## Limits and Costs of Parallel Programming

From section 4 of Chapter 3 of this resource, study the section titled "Amdahl's Law."

#### Limits and Costs of Parallel Programming

##### Amdahl's Law:
 Amdahl's Law states that potential program speedup is defined by the fraction of code (P) that can be parallelized:  1 speedup = -------- 1 - P If none of the code can be parallelized, P = 0 and the speedup = 1 (no speedup). If all of the code is parallelized, P = 1 and the speedup is infinite (in theory). If 50% of the code can be parallelized, maximum speedup = 2, meaning the code will run twice as fast. Introducing the number of processors performing the parallel fraction of work, the relationship can be modeled by:  1 speedup = ------------ P + S --- N  where P = parallel fraction, N = number of processors and S = serial fraction.

• It soon becomes obvious that there are limits to the scalability of parallelism. For example:
                       speedup
-------------------------------------
N     P = .50   P = .90   P = .95   P = .99
-----   -------   -------   -------   -------
10      1.82      5.26      6.89      9.17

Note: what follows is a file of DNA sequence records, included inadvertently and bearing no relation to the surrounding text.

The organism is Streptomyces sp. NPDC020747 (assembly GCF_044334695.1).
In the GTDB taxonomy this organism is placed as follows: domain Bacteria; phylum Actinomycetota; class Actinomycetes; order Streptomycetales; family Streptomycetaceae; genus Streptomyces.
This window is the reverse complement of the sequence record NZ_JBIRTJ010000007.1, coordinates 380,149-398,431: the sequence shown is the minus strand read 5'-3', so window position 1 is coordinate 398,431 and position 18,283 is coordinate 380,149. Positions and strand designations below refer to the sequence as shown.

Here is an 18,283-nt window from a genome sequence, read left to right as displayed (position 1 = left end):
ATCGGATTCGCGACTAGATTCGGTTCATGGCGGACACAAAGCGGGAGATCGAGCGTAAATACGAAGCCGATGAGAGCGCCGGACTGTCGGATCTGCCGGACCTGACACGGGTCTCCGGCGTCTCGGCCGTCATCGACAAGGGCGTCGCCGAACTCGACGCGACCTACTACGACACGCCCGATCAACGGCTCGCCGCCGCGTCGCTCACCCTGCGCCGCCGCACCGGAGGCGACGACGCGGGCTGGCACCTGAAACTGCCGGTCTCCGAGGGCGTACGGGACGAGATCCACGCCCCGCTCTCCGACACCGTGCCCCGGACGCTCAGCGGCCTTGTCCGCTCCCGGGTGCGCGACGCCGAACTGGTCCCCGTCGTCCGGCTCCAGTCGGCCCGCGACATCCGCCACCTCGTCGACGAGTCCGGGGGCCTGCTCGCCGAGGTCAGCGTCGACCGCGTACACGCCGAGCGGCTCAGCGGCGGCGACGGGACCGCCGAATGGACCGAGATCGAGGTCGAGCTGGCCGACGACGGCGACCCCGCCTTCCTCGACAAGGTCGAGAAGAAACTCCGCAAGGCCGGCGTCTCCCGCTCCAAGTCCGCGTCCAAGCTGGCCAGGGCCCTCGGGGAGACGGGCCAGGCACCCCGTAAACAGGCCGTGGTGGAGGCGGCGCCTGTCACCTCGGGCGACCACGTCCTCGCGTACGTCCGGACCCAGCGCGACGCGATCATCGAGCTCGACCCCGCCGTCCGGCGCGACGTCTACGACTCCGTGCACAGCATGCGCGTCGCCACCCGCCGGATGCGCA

100      1.98      9.17     16.80     50.25
1,000      1.99      9.91     19.62     90.99
10,000      1.99      9.91     19.96     99.02
100,000      1.99      9.99     19.99     99.90

"Famous" quote: You can spend a lifetime getting 95% of your code to be parallel, and never achieve better than 20x speedup no matter how many processors you throw at it!

• However, certain problems demonstrate increased performance by increasing the problem size. For example:
    2D Grid Calculations     85 seconds   85%
Serial fraction          15 seconds   15%    

We can increase the problem size by doubling the grid dimensions and halving the time step. This results in four times the number of grid points and twice the number of time steps. The timings then look like:

    2D Grid Calculations     680 seconds   97.84%
Serial fraction           15 seconds    2.16%  

• Problems that increase the percentage of parallel time with their size are more scalable than problems with a fixed percentage of parallel time.

Source: Blaise Barney, https://computing.llnl.gov/tutorials/parallel_comp/
This work is in the Public Domain.